Nature is a seemingly endless storehouse of interesting - and potentially life-saving - biological molecules. But tracking down and harvesting those chemicals in their natural form can be time-consuming, expensive and unreliable.
Now Salk scientists have discovered a new way of bringing "bio-prospecting" out of the rainforest and into the lab. Their findings are published in the June 16th edition of the journal Nature.
Stéphane Richard, Joseph Noel and Tomohisa Kuzuyama isolated and examined a totally new enzyme that can mix and match biological chemicals to create a wide range of different molecules that could be used as the basis for new drugs. The enzyme, named Orf2, takes chemical building blocks known as small aromatic molecules and changes them by adding a fat-like molecule called a prenyl group. That modification can have a huge impact on where the aromatic molecule goes within the cell, and what sort of effects it has when it reaches its target.
Cathy Yarbrough | EurekAlert!
Magic number colloidal clusters
13.12.2018 | Friedrich-Alexander-Universität Erlangen-Nürnberg
Record levels of mercury released by thawing permafrost in Canadian Arctic
13.12.2018 | University of Alberta
What if, instead of turning up the thermostat, you could warm up with high-tech, flexible patches sewn into your clothes - while significantly reducing your...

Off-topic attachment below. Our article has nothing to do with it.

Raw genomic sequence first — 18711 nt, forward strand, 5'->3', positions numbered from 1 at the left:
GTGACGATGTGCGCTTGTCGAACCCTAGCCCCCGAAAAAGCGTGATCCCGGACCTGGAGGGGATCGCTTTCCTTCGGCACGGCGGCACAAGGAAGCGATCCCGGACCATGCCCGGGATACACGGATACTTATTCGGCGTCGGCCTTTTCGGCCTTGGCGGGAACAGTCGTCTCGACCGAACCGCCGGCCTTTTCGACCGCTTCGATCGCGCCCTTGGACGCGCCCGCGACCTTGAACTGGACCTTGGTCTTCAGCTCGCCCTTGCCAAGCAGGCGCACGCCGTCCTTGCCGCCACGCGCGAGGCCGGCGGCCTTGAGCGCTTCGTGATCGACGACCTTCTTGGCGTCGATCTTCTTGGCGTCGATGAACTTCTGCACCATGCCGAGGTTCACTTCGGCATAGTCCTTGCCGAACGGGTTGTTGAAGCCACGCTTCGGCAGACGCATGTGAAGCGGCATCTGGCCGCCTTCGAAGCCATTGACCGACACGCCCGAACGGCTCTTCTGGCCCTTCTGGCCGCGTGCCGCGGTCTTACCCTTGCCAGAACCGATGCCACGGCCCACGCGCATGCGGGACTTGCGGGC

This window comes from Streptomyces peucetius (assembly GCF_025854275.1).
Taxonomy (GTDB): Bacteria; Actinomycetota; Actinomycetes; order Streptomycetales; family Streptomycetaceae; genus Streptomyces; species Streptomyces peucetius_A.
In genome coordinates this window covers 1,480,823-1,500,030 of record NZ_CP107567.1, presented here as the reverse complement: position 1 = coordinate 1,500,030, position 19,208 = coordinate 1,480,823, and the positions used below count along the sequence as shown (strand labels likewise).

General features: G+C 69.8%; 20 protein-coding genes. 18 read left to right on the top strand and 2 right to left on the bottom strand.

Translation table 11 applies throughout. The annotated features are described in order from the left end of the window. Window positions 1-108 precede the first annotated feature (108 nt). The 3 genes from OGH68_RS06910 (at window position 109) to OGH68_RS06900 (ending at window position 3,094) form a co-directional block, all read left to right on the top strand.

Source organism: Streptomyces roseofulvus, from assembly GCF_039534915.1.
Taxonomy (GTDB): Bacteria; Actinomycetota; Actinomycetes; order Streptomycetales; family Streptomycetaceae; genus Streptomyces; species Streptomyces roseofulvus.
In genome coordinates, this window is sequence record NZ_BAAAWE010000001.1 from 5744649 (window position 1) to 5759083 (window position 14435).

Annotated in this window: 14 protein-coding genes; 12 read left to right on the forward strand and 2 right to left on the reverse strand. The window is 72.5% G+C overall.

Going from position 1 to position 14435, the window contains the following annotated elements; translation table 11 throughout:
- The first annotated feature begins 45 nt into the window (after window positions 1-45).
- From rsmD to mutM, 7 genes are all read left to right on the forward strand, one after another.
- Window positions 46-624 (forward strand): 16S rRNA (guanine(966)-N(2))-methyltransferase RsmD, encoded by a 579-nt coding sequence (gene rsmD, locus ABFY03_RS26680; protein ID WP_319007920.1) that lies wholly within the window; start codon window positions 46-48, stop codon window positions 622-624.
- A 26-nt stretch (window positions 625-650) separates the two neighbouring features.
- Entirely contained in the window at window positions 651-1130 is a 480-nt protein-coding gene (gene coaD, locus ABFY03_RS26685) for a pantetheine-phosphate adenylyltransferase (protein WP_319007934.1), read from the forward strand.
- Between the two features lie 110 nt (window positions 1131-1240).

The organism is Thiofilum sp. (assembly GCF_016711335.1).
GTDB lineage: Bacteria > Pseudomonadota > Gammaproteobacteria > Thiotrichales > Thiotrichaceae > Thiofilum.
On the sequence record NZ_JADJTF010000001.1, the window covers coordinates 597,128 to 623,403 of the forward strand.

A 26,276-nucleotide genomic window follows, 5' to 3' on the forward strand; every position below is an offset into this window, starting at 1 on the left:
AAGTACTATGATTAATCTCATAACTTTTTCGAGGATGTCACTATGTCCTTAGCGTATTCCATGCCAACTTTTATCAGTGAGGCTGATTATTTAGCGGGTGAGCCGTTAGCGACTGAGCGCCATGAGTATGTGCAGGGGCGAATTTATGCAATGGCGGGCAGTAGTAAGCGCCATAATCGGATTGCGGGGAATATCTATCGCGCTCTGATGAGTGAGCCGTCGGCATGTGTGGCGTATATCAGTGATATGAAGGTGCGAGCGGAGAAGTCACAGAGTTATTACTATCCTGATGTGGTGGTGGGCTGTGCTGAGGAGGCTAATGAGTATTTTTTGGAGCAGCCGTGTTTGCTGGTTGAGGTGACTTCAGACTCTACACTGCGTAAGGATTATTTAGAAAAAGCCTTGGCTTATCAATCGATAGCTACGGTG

A widely used diabetes medication combined with an antihypertensive drug specifically inhibits tumor growth – this was discovered by researchers from the University of Basel’s Biozentrum two years ago. In a follow-up study, recently published in “Cell Reports”, the scientists report that this drug cocktail induces cancer cell death by switching off their energy supply.
The widely used anti-diabetes drug metformin not only reduces blood sugar but also has an anti-cancer effect. However, the metformin dose commonly used in the...
A research team from the University of Zurich has developed a new drone that can retract its propeller arms in flight and make itself small to fit through narrow gaps and holes. This is particularly useful when searching for victims of natural disasters.
Inspecting a damaged building after an earthquake or during a fire is exactly the kind of job that human rescuers would like drones to do for them. A flying...
Over the last decade, there has been much excitement about the discovery, recognised by the Nobel Prize in Physics only two years ago, that there are two types...
What if a sensor sensing a thing could be part of the thing itself? Rice University engineers believe they have a two-dimensional solution to do just that.
Rice engineers led by materials scientists Pulickel Ajayan and Jun Lou have developed a method to make atom-flat sensors that seamlessly integrate with devices...
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